Let’s Play Two-and Only Count it as One; Second Game This Month Goes 18 or more

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Somewhere, Ernie Banks must be smiling down on major league baseball.  His battle cry during his Cubs’ years was “Let’s play two.”  For the second time in July of this year, a game has gone 18 innings or better.  The latest was the Pirates’ 2-1 win over the Nats yesterday in 18 innings.  Back on July 1, the Indians turned to their next day’s starting pitcher to beat the Blue Jays in 19 innings, also by a 2-1 score.

The visiting team seemed to have the getaway game in the bag until Daniel Murphy came off the bench to tie it with a home run in the last of the 9th. The Nats had played an extraordinary game earlier in the season against the Twins and won that one.  They couldn’t manage it this time, as Starling Marte hit a home run for the visiting Pirates in the 18th. Starters Chad Kuhl and Max Scherzer kept the opposing offenses quiet-Kuhl for six innings, Scherzer for 7.  Oliver Perez, the pitcher who gave up Marte’s home run was the eighth Nationals’ hurler called upon. Their manager Dusty Baker said he meant to walk Marte intentionally but didn’t give the sign to his catcher quickly enough before Marte hit the first pitch out of the park. As for Murphy, he hadn’t hit a pinch-hit home run in 5 years since he was a Met. Jonathan Niese, who the Pirates acquired from the Mets this winter got the win, working in consecutive games out of the bull pen for the first time. By rare good luck, both teams have an open date before returning to play tomorrow.

Around Citi Field in Flushing, Jacob DeGrom is known as “The DeGrominator.”  Well, if the 7 Line Army of Mets’ supporters wants to carry on with the word play, he DeGrominated the Phillies in his first career shutout, a 5-0 win in Philadelphia yesterday. Only one Phillies player got a hit, and it was Zach Eflin, the opposing pitcher who singled in the third keeping DeGrom from baseball immortality. No Met has thrown a one-hitter in 4 years, and that was R. A. Dickey who now throws his knuckleball in Toronto. The Mets continue their road trip and need to bring their A game as they’re heading for Chicago.  The Cubs remember well the 4-game sweep at Citi Field the Mets laid on them over the 4th of July weekend. The Mets go to the Matz, Steven to be exact against the Cubs’ John Lester in tonight’s game. Tomorrow night in a truly special matchup Noah Syndergaard, aka Thor faces Jake Arrieta.  What more need be said? The Cubs lost 15 of 21 before the break but are still 55-36 and 8 games ahead of the field in the Central division.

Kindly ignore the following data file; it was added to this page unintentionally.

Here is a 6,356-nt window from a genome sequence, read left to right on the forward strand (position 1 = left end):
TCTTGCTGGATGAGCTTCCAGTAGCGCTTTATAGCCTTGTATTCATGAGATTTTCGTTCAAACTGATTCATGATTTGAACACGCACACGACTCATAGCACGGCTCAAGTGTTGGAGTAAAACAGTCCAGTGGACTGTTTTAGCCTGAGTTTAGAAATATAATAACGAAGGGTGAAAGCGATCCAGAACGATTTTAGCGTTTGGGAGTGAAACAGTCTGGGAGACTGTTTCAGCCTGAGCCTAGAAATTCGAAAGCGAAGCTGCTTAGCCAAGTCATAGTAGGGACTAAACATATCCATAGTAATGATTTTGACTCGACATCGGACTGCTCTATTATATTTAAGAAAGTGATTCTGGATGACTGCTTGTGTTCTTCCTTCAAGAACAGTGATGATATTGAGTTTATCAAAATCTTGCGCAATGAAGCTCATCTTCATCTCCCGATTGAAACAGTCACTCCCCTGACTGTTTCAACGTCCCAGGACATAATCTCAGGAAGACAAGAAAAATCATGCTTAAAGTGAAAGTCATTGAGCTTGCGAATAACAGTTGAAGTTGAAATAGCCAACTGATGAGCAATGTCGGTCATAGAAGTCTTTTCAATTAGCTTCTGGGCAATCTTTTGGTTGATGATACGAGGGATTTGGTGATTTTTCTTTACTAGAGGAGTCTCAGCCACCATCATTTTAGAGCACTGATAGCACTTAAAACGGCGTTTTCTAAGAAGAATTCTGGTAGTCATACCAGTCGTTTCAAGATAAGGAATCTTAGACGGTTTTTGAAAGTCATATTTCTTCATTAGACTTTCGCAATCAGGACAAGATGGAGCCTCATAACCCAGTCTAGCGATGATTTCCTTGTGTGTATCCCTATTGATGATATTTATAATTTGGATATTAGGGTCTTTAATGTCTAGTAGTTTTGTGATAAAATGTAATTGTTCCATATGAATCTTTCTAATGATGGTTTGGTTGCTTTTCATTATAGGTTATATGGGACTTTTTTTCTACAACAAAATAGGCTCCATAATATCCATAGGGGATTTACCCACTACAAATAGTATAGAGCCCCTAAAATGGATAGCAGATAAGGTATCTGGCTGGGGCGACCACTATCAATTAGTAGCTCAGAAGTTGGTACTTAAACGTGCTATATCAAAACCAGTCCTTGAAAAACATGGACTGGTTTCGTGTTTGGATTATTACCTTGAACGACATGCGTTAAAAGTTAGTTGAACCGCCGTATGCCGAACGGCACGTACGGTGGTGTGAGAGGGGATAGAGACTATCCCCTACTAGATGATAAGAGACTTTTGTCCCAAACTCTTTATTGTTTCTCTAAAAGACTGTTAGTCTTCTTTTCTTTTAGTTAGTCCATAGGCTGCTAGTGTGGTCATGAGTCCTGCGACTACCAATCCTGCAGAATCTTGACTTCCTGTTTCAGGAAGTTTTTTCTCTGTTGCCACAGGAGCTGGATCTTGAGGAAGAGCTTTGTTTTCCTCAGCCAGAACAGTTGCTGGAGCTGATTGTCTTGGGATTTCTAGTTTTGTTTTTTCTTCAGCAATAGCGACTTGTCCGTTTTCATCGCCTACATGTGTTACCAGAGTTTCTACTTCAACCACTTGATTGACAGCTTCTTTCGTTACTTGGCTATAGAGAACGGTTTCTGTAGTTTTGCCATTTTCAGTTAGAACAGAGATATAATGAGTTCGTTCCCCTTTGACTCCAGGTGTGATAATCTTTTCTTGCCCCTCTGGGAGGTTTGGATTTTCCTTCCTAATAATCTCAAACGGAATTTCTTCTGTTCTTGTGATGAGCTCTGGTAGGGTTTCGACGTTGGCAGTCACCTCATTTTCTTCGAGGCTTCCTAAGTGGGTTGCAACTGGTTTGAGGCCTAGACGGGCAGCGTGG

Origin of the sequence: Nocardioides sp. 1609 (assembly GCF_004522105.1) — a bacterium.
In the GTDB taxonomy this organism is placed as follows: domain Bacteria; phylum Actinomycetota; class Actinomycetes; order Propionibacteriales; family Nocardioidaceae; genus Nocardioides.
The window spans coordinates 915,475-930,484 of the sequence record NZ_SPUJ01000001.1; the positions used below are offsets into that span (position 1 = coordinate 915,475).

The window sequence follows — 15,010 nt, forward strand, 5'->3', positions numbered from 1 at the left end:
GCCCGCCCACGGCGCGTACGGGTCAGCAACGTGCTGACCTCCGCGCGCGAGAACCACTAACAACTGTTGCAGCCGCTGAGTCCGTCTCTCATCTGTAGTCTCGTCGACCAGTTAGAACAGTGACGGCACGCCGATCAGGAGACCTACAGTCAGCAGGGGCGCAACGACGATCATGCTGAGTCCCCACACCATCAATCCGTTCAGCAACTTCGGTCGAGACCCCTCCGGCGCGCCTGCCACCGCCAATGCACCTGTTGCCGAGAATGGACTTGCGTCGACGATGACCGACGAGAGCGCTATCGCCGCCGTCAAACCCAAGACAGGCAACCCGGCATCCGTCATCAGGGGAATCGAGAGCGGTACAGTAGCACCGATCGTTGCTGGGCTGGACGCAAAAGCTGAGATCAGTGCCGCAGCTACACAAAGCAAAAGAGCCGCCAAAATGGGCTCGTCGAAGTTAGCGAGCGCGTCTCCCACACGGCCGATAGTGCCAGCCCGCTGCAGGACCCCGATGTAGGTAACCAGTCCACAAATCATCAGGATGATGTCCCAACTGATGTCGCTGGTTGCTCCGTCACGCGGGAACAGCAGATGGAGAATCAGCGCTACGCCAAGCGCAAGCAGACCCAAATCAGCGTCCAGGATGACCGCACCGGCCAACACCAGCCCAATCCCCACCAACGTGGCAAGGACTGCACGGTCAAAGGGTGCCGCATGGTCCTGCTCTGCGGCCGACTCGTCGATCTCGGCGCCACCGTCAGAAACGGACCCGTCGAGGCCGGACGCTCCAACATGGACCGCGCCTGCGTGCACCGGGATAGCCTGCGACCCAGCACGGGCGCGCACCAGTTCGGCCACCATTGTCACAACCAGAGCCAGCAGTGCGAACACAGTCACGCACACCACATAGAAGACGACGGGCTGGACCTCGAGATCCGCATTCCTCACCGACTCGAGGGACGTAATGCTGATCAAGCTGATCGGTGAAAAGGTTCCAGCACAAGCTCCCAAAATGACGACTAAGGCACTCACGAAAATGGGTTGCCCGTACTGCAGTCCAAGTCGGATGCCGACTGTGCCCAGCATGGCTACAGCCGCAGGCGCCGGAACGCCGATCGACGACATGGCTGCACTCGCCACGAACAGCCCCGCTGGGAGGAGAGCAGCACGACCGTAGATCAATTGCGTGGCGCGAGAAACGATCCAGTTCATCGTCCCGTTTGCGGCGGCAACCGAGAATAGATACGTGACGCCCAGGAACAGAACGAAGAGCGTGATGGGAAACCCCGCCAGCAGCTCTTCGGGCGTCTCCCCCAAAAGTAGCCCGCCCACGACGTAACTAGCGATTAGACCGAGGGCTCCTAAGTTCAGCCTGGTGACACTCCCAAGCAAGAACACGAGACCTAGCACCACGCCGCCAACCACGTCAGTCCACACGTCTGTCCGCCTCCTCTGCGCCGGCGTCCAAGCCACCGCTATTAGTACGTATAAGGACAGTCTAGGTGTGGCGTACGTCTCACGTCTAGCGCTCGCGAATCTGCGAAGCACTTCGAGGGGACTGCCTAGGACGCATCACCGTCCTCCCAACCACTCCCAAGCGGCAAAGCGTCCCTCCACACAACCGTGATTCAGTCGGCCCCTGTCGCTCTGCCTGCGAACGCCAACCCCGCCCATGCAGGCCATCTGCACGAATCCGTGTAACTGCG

All the action tonight is under the lights. The Yankees, who only won the last game of the weekend’s 3-game series against the Red Sox send out Ivan Nova because they haven’t found another warm body.  He was battered by the Orioles the last time he saw them.  They have 7 games to go on a 10-game home stand that pundits say will determine whether they try to buy more MLB-level talent or tear up this team and try to get prospects for the future. In Seattle, Chris Sale goes for his 15th win. With 14 he leads the majors with Steven Strasburg close behind him with 13.